Empowering Women Dentists in Pakistan: Changing the Landscape of Oral Health Sector

 

Ayyaz Ali Khan                           BDS, MSc, PhD

Salman Aziz                                BDS, FCPS, FDSRCPS

Saima Chaudhry                        BDS, FCPS, FFDRCS

Anum Ijaz                                    BDS

Amna Khan                                BBA, MSc

HOW TO CITE: Khan AA, Aziz S, Chaudhry S, Ijaz A, Khan A. Empowering women dentists in Pakistan: Changing the
landscape of oral health sector. J Pak Dent Assoc 2021;30(3):142-143.
DOI: https://doi.org/10.25301/JPDA.303.142
Prior to 1991; admissions for girls in medical and dental colleges of Pakistan was restricted to a very limited number of seats. However, in 1991, a decision of the Supreme Court of Pakistan let to an Open Merit Policy for admission in these colleges and the first such batch was taken in 1992. Last 25 years has witnessed a dramatic change in gender landscape of the medical profession in general and dentistry in particular. Today, there are more than two female dentists for every male dentist in the 28,736 odd dentists registered in the country.

 

Under the open merit rule, female presence dominates the dental colleges. However, the downstream effect of this changing scenario of trained health manpower / womanpower is that of a leaking pipe. On one hand there is an increased female enrollment in dental schools; and on the other hand, a very few of them continue to pursue this career.

In 2014, Pakistan Medical and Dental Council (PMDC) decided to implement a 50/50 quota for boys and girls based on their finding that only 50% 0f the women health professional take up their careers further; and that because of this trend the shortage of working health

personnel persists. This decision was, however, challenged in the court of law and withdrawn.

It is extremely difficult to ascertain labor market outcomes since limited data exists. The very best population or representative surveys such as Labor Force Surveys are not appropriate to understand this market.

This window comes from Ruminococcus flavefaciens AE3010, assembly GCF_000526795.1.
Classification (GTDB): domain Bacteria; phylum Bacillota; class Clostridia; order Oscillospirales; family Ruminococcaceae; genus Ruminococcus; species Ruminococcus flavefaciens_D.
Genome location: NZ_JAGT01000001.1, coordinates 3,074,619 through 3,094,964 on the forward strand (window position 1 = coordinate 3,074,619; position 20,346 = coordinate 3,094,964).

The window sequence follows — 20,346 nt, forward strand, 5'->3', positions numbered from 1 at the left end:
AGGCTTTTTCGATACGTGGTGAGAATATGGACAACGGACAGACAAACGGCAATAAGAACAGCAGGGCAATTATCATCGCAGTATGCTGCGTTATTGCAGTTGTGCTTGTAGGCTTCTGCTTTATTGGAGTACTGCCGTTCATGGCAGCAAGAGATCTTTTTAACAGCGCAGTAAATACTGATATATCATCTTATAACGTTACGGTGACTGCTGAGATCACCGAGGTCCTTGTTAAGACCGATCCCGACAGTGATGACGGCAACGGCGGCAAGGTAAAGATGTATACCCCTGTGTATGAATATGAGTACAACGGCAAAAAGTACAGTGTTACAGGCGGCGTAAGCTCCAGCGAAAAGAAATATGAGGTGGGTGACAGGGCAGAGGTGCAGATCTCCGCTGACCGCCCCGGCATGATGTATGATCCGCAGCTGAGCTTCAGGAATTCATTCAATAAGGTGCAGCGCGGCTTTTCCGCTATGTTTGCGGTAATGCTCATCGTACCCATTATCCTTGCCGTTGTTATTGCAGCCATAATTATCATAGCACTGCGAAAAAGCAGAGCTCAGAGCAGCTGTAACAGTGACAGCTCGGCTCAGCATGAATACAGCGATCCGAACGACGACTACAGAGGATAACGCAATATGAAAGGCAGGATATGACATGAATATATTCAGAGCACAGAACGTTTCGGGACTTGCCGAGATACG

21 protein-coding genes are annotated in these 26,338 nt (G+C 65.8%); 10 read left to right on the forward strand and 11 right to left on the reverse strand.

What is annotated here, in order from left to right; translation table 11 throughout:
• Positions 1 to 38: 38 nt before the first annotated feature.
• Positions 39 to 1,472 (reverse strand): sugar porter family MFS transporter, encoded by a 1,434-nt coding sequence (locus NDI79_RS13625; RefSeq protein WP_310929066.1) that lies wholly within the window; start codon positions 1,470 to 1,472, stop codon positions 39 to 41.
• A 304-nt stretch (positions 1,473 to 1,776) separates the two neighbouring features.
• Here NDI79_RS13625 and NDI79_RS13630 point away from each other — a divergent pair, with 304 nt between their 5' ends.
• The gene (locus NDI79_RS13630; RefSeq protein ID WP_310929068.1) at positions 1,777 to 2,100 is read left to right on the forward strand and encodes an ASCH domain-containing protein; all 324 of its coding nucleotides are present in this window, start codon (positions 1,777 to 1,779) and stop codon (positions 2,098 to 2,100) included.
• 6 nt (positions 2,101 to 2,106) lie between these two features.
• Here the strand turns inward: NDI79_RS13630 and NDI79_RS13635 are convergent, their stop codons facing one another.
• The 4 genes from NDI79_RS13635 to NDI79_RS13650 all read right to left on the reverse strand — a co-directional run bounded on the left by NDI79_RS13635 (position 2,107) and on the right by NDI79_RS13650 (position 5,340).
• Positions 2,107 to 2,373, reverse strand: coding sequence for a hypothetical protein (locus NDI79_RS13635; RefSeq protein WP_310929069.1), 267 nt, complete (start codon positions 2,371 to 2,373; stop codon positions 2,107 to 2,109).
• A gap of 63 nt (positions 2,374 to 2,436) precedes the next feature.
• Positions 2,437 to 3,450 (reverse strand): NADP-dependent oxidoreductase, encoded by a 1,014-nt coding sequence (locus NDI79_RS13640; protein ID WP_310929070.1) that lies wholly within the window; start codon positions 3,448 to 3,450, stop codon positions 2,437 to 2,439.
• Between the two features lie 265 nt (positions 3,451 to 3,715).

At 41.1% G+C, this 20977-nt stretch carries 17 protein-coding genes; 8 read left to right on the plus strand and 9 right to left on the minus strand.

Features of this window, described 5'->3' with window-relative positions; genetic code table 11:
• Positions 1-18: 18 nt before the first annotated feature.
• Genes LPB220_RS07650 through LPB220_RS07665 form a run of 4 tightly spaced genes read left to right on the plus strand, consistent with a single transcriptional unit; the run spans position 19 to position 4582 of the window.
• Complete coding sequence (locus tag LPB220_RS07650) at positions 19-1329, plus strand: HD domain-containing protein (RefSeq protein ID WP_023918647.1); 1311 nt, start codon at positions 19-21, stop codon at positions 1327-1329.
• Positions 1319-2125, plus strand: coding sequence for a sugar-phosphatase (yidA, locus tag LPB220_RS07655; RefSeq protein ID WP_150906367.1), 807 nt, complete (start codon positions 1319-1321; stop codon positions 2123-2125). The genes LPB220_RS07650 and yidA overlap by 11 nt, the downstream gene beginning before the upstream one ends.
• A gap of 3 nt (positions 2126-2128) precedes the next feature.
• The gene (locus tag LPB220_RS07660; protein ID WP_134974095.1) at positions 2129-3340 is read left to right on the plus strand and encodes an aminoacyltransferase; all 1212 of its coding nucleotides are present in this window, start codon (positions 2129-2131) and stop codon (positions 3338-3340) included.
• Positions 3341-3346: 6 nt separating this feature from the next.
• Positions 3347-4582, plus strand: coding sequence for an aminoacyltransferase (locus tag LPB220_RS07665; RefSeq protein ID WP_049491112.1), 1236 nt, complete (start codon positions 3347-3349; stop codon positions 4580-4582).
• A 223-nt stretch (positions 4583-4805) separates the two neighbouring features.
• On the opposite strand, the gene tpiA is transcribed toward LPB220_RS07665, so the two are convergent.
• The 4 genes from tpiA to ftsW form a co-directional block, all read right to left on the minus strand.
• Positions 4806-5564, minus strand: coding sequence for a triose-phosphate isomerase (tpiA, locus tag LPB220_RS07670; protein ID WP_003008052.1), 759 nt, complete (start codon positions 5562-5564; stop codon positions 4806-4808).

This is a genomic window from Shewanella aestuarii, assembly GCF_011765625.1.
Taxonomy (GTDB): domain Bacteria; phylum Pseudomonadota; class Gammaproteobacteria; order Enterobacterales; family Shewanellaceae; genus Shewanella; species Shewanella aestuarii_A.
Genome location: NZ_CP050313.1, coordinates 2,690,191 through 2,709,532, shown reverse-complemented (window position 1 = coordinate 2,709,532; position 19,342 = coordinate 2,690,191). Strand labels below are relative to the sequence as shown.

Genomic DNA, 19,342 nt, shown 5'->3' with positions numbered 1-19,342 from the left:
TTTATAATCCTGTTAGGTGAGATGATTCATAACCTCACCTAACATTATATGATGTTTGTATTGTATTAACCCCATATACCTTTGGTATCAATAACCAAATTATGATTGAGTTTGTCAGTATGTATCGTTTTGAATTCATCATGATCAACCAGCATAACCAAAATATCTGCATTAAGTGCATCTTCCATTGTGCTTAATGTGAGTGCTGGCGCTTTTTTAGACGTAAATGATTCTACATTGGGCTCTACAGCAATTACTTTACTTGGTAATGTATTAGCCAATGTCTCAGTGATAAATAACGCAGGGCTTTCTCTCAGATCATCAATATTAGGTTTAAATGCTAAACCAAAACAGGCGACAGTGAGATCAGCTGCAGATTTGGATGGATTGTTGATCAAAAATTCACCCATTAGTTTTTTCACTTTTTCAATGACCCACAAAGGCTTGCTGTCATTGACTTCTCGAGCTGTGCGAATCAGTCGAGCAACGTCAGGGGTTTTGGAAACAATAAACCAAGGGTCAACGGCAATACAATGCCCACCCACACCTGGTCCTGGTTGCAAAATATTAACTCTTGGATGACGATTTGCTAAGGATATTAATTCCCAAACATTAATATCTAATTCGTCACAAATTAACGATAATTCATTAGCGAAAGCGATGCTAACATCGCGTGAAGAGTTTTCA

However, an even more elite sub-group of post-graduate enrollment, specialists and teaching professionals can be used to determine labor market outcomes of this segment of labor force. If postgraduate qualification is taken as a proxy measure for advancement in professional career; it has been seen to date that only 5% of the females compared to 20% of male dentists have postgraduate qualifications.

 

 

The most widespread explanation is that most women dropout from pursuing a career after getting their BDS degrees as they are not interested in specialization or a career; and their BDS degree is being used to find a better marriage match. This phenomenon needs to be seen in light of social biases and cultural practices of the country. Multiple influences can be identified that hinders/stops a female from taking decisions that influence their workstyle. This includes social and familial control over women’s decision to pursue a career; their traditional economic dependence on men; and restrictions on their mobility that determines their choice of career.

Globally, a vast majority of women dentist are involved in private practice of general dentistry; as this route gives them the flexibility of time once they start a family. Yet, here in Pakistan the small minority of women dentist who wish to pursue a career seek employment and there are only a handful of female dentists who own practices. It has also been noted that the women in dentistry seek employment soon after graduation or after their kids have started to go to school. They seek morning jobs as these would not interfere with their family routine. However, majority of the private practices have evening only sessions. Recent years have seen a high migration of professionals among the males of the country, therefore, today more women are in search of income making opportunities in the job market. Lack of professional confidence has also been sighted as one of the reasons fresh and returning graduates do not take a plunge in private practices. A recent study sponsored by Higher Education Commission of Pakistan shows that that on average only 59% of graduates perceived themselves as competent to practice dentistry. The perceived competency level varied from 17% to 98%. On the other hand, the study elaborates that almost 60% dental graduates declared themselves incompetent in 84 competencies which were agreed upon to be ‘very essential’, ‘essential’ or ‘good to know’ by dental experts. (Self-Perceived Competency of Dental Graduates: Evaluation of Dental Institutions’ Performance in Pakistan – 2015)